At the consumer end of the spectrum, an increasing amount of brands are engaging to ban palm oil from forest and peatland destruction from their supply chains and to work with their suppliers in order to achieve these goals. Consumer country governments are also developing initiatives to reduce peatland and forest xxx destruction in global supply chains, ranging from exploring public-private partnerships to xxxi measuring their global forest footprint . The Indonesian government has put in place policies and measures to halt peatland disintegration, but it has mainly done so from the perspective of REDD+ and reducing GHG emissions. A complementary global supply chain approach to address the most important drivers of deforestation has not yet been adopted by the government whereas its potential to help achieve the government’s GHG emission reduction goals is growing as more companies adopt similar engagements. Individual companies’ policies and their implementing methodologies should be integrated with government policy instead of existing alongside it. Moreover, corporate actors need government input and support to successfully implement their policies in the form of incentives for good practice; law development, enforcement and good governance to establish a level playing field for the entire sector, and an adequate regulatory


framework that enables the implementation of No Deforestation and Forest Conservation policies. Peat landscapes and wildlife habitat exceed concession boundaries. Integrated solutions at government level are necessary to enhance positive impacts of corporate peat protection and restoration initiatives.

Conclusions and recommendations President Yudhoyono’s new Peat Regulation will not improve the dire state of Indonesia’s peatlands and peat forests. It fails to protect all peatlands, including shallow peat and peat areas within existing concessions. A coherent action plan to protect and restore peatlands is missing, with many useful deliverables spread across parallel policy trajectories under different coordinating agencies. Meanwhile, corporate actors are already implementing policies to stop peat clearance. The Indonesian government should match their level of ambition and create an enabling framework for these initiatives to succeed. President Yudhoyono must refrain from signing the current draft Peat Regulation and instruct his government to: -­‐

Revise the draft Peat Regulation to protect all peatlands;

-­‐

Develop a coherent peat action plan building on deliverables of all existing government action plans with a focus on integrated landscape level solutions. A government action plan also needs to include relevant private sector and communitydriven initiatives;

-­‐

Enforce the moratorium and ensure that new oil palm, pulp and other plantations are developed on low-carbon land;

-­‐

Review existing concession permits. Crack down on illegality, including failure to follow due process in licensing and failure to respect peatland regulations or prohibition of burning. Revoke the concessions of persistent offenders as well as those obtained in violation of legislation;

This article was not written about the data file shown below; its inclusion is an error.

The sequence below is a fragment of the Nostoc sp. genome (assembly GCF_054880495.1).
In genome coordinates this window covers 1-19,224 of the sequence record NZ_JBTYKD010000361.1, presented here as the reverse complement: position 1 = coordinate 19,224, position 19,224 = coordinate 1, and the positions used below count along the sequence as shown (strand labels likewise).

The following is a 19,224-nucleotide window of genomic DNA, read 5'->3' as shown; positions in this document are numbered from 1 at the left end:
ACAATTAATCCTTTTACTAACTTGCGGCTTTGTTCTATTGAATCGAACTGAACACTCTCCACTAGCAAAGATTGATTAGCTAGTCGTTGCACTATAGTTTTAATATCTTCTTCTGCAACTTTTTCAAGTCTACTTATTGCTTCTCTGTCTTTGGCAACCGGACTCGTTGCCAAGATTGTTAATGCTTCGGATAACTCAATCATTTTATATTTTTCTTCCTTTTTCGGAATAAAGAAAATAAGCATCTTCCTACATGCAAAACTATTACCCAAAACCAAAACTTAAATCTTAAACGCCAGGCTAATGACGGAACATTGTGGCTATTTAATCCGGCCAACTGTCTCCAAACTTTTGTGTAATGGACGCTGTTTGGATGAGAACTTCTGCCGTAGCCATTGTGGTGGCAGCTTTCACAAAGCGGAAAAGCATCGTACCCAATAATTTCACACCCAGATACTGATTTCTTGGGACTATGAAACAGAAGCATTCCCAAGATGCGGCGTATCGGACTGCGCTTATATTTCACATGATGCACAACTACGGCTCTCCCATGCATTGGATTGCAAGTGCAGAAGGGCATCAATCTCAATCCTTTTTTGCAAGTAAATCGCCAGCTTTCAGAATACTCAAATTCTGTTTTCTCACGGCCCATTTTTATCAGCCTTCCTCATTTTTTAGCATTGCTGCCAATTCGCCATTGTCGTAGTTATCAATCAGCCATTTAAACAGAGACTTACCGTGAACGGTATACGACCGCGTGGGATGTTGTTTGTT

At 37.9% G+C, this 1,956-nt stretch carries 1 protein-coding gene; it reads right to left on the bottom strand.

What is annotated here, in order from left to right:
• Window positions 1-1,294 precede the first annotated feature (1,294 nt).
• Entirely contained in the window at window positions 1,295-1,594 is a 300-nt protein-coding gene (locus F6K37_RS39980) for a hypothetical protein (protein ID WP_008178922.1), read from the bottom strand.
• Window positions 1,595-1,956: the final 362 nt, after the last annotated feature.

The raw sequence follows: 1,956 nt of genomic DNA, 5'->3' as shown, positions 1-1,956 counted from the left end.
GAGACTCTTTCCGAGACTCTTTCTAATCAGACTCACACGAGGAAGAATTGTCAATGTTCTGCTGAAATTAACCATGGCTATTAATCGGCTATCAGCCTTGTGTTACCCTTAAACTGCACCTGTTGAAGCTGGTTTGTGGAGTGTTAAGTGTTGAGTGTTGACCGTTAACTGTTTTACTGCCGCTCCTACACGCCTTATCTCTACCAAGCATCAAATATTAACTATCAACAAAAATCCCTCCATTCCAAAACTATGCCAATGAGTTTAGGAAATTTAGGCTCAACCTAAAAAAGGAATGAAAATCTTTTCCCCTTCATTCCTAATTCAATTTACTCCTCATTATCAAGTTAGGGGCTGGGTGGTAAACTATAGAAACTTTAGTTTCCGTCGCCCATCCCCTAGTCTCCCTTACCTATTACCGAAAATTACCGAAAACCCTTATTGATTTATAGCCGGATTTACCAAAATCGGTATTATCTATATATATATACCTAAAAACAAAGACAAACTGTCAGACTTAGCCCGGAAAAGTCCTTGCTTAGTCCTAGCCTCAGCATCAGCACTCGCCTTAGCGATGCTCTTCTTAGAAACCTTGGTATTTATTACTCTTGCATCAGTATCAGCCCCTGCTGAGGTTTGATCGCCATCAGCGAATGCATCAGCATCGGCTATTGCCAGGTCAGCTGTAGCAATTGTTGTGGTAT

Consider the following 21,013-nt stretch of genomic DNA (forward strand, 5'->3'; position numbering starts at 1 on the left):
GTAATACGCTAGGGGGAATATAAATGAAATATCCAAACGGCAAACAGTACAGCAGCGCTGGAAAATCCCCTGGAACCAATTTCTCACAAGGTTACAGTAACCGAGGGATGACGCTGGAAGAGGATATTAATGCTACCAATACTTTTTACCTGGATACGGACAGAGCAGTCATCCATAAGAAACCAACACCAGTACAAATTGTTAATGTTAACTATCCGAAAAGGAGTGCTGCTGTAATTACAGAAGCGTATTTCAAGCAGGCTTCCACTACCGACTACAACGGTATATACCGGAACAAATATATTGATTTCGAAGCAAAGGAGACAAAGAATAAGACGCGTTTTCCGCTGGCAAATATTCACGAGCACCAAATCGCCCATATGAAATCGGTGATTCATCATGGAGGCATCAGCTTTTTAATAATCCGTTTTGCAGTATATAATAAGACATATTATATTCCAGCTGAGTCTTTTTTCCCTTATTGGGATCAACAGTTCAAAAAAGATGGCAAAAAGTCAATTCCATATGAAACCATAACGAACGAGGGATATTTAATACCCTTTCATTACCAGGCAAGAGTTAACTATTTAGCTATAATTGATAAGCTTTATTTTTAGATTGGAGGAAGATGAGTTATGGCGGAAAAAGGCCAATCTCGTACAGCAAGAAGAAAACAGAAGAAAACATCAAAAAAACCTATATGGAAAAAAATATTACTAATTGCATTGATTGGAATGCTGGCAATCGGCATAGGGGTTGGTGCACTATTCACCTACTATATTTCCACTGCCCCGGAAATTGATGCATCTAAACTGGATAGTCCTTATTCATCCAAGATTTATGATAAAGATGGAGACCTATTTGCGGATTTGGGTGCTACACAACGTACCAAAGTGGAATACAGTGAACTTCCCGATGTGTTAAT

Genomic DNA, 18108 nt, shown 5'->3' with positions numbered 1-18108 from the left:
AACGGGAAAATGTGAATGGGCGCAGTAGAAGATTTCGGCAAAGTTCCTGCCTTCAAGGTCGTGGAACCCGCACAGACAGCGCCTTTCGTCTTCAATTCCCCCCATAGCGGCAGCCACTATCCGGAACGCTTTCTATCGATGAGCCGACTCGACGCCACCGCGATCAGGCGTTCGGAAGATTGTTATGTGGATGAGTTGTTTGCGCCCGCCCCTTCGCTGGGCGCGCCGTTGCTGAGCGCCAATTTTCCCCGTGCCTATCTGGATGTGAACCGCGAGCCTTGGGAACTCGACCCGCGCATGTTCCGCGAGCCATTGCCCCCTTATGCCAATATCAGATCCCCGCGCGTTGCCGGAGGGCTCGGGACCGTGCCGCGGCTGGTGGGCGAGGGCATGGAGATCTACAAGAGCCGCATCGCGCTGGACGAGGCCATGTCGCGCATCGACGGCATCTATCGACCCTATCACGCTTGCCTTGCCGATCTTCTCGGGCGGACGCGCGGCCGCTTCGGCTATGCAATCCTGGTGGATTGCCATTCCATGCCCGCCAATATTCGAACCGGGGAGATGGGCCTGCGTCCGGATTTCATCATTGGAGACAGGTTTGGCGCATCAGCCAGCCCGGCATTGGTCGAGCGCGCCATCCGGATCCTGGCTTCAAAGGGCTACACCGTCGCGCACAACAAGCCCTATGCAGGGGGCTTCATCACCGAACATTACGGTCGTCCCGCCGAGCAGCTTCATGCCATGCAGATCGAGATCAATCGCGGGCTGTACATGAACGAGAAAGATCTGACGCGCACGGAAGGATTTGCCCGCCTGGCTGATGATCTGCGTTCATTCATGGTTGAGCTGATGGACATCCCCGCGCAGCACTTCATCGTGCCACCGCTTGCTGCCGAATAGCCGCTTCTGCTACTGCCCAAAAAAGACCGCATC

-­‐

Create a national public register of all concession types – including selective logging, xxxii palm oil, pulp and coal – and publish the One Map . Develop an independent national deforestation monitoring system to bring greater transparency to the process, ensure effective monitoring and enforcement, and empower local communities and other stakeholders. This would enable stakeholders to monitor the impact of operations, expose and make accountable those responsible for environmental destruction such as fires and illegal peat drainage and improve governance by enhancing enforcement efforts against those responsible for violations;

-­‐

Develop a database of degraded lands to allow for an effective land swap process, enabling legal concessions in forest and peatland areas to be exchanged for xxxiii concessions in low carbon value areas unencumbered with social, environmental or economic concerns.

For more information, contact: yuyun.indradi@greenpeace.org Greenpeace International Ottho Heldringstraat 5 1066 AZ Amsterdam The Netherlands Tel: +31 20 7182000 greenpeace.org


Appendix 1

FIRE HOTSPOTS IN FEBRUARY 2014 IN PEAT LAND AND MORATORIUM AREAS 100°0'0"E

110°0'0"E

120°0'0"E

130°0'0"E

140°0'0"E

Sou

th

Chi

na

Sea

5°0'0"N

5°0'0"N

PH I LIP P I NE S

MA LAY S IA MA LAY S IA

C el ebes Sea

0°0'0"

rim

0°0'0"

Ka at a ra

Sulawesi

Maluku

Papua

Java Sea

In

di

an

O

ce

5°0'0"S

5°0'0"S

M

ak

as

sa

r

St

it

ra

it

Kalimantan

St

Sumatra

Banda Sea

Java

an

Bali

Nusa Tenggara

Arafur u S ea

0

120

240

480

720

960 Km

10°0'0"S

10°0'0"S

EAST TIMOR

E

100°0'0"E

AU S TR A LI A 110°0'0"E

120°0'0"E

130°0'0"E

140°0'0"E

Legend: FIRE HOTSPOTS, Feb 1st - March 2nd 2014 : NATIONAL BOUNDARY COASTLINE PEAT (20.6 MILLIONS HA) IN MORATORIUM AREA IS 11.21 MILLIONS HA

1- Total of FHS in Indonesia : 11.288 2- FHS on peat land area : 8.542 or 75.7 % from total FHS 3- FHS on Moratorium area : 3.758 or 33,3% from total FHS 4- FHS on peat land inside Moratorium area : 3.247 or 86,4% from FHS in Moratorium area

MORATORIUM REV.5 : PEAT (5.47 MILLIONS HA) PRIMARY FOREST (59.14 MILLIONS HA)

Map projections using World Mercator with parameters : Central_Meridian: 117.0 Standard_Parallel_1: -2.5

Data sources : 1. Indonesia Peat Land provided by Wetlands International 2006, updated on 2014 in locations: Central Kalimantan, Jambi, and South Sumatera 2. Fire Hotspot provided by NASA, digital data downloaded from website: http://earthdata.nasa.gov/data/near-real-time-data/firms/active-fire-data 3. Moratorium Area provided by Planology Directorate, Ministry of Forestry, Indonesia 2013, digital data downloaded from website: http://www.ukp.go.id/informasi-publik/cat_view/20-geospasial

Analysis and map produced by Greenpeace Indonesia, March 2014


Appendix 2

FIRE HOTSPOTS IN FEBRUARY 2014 IN PEAT LAND AND CONCESSIONS AREAS 100°0'0"E

110°0'0"E

120°0'0"E

130°0'0"E

140°0'0"E

Sou